Cameron Winklevoss, right, and his twin brother Tyler leave a federal appeals court in San Francisco, California, U.S., on Tuesday, Jan. 11, 2011. Facebook Inc.'s settlement of claims that its founder Mark Zuckerberg stole the idea for what became the world's largest social-networking website should be undone, former college classmates of Zuckerberg told an appeals court. Photographer: Noah Berger/Bloomberg
Cameron Winklevoss, right, and his twin brother Tyler leave a federal appeals court in San Francisco, California, U.S., on Tuesday, Jan. 11, 2011. Facebook Inc.'s settlement of claims that its founder Mark Zuckerberg stole the idea for what became the world's largest social-networking website should be undone, former college classmates of Zuckerberg told an appeals court. Photographer: Noah Berger/Bloomberg

The Winklevoss twins are looking to create an exchange-traded fund for the online currency Bitcoin. Their company, Math-Based Asset Services LLC, filed forms with the U.S. Securities and Exchange Commission yesterday.

The goal is to let traders and investors in on the roller-coaster ride that is Bitcoin -- without having to go through online currency exchanges, which are unregulated and tricky to access.

Cameron and Tyler Winklevoss, known for their claim to have co-founded Facebook Inc., own 1 percent of all outstanding Bitcoins, worth about $10 million. Their plan to make Bitcoin more mainstream has generated some skepticism about potential risk.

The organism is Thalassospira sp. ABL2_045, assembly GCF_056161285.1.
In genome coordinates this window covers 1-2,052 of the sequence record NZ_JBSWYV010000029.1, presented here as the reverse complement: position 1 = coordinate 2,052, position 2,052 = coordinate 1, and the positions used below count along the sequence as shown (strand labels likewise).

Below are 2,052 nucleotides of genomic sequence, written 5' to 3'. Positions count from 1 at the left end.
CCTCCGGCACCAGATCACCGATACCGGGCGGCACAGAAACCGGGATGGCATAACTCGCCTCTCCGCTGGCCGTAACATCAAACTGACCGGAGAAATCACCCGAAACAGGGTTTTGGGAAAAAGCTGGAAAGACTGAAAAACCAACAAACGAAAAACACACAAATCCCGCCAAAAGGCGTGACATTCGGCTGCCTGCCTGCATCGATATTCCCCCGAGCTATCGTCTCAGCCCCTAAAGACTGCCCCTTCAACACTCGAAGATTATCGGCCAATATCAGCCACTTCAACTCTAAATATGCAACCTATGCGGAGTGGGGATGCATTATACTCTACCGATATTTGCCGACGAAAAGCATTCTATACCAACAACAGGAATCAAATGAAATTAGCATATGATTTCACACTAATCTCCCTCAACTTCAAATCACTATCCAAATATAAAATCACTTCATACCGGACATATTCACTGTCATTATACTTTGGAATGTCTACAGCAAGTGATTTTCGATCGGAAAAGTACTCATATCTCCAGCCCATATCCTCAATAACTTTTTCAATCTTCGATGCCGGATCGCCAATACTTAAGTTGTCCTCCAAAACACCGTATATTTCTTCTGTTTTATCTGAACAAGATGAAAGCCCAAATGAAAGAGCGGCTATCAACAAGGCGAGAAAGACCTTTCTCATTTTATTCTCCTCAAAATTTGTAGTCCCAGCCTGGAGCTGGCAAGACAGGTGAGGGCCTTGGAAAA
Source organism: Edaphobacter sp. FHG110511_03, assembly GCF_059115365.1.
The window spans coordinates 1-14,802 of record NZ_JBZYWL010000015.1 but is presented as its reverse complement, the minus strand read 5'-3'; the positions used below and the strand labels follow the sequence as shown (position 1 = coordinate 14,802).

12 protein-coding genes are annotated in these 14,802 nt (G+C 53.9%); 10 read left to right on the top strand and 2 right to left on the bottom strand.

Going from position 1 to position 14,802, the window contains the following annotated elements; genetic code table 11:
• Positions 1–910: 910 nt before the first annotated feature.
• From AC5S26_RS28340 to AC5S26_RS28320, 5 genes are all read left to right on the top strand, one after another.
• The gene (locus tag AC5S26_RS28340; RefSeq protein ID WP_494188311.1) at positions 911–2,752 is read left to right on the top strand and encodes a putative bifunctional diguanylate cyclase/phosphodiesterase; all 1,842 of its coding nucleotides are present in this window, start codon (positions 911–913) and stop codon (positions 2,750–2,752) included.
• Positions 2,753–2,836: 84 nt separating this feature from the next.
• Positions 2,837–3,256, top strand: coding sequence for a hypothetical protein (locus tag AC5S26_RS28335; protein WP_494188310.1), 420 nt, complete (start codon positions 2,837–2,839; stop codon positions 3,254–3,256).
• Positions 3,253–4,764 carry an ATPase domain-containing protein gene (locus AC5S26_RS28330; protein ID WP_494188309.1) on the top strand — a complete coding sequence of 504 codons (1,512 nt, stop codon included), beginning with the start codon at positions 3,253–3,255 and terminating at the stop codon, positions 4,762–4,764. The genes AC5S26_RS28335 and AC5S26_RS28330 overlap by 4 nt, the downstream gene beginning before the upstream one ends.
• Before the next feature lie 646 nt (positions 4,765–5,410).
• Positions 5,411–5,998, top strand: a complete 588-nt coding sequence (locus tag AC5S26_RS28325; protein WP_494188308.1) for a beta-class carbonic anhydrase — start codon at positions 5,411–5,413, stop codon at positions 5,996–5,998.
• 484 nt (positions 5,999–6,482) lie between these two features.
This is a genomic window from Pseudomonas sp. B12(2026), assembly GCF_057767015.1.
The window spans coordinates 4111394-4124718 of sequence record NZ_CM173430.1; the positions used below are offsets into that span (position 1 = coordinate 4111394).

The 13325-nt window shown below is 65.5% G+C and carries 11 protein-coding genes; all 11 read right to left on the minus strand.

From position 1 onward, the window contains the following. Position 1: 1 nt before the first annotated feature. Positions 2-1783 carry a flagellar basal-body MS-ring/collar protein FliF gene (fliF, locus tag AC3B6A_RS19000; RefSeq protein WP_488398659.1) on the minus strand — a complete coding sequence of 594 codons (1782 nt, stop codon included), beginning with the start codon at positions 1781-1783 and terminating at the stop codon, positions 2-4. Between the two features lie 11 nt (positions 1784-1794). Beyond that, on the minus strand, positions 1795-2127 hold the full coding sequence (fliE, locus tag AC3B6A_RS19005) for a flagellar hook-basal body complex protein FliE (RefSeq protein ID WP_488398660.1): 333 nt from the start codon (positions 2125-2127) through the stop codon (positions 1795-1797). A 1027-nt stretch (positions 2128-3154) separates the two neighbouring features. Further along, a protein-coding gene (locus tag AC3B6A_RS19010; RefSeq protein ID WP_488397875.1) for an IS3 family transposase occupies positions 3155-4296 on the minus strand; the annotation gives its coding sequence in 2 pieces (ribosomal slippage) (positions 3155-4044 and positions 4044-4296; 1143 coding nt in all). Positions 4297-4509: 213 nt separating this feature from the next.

But the Winklevoss ETF's own filing makes the best arguments against treating Bitcoin as an investment asset.

1. "It may be illegal now, or in the future, to acquire, own, hold, sell or use Bitcoins in one or more countries, and ownership of, holding or trading in Shares may also be considered illegal and subject to sanction."

The risk that your investment could be outlawed isn't one you hear that often. An investment in Bitcoin ETF shares is ultimately a bet on which way U.S. and other regulatory authorities go on Bitcoin. With Mt. Gox, the largest Bitcoin exchange, in trouble with the Financial Crimes Enforcement Network, that's looking riskier by the day.

2. "As the Sponsor and its management have no history of operating an investment vehicle like the Trust, their experience may be inadequate or unsuitable to manage the Trust."

The Winklevoss twins were rowers, then technology investors. They aren't experienced managers of a financial product, let alone Bitcoin experts. Then again, nobody really is.

3. "The Trust’s internal systems rely on a Security System that is highly technical, and if such system contains undetected errors, the value of the Shares could be adversely affected."

A major draw to Bitcoin is the anonymity and security of direct personal transactions through encryption and digital transactions. That works against the currency when you trust someone else to invest for you.

The investment assets are hard to secure and to trace. A "Bitcoin trust" is somewhat of a contradiction in terms. If you're buying Bitcoin, you already have some trust issues.

4. "The Blended Bitcoin Price is based on the daily average of the high and low trading prices on various Bitcoin Exchanges in the Bitcoin Exchange Market chosen by the Sponsor."

Pay attention to the pricing method. The "blend" is determined by the average of highs and lows of an extraordinarily volatile, illiquid and opaque investment security. That's risky. It might not be all that difficult to manipulate the ETF's share value by briefly pushing up or down the price of Bitcoin to extreme levels.

Prospective investors should be more than a bit skeptical about putting coin in the Winklevoss ETF.

(Evan Soltas is a contributor to the Ticker. Follow him on Twitter.)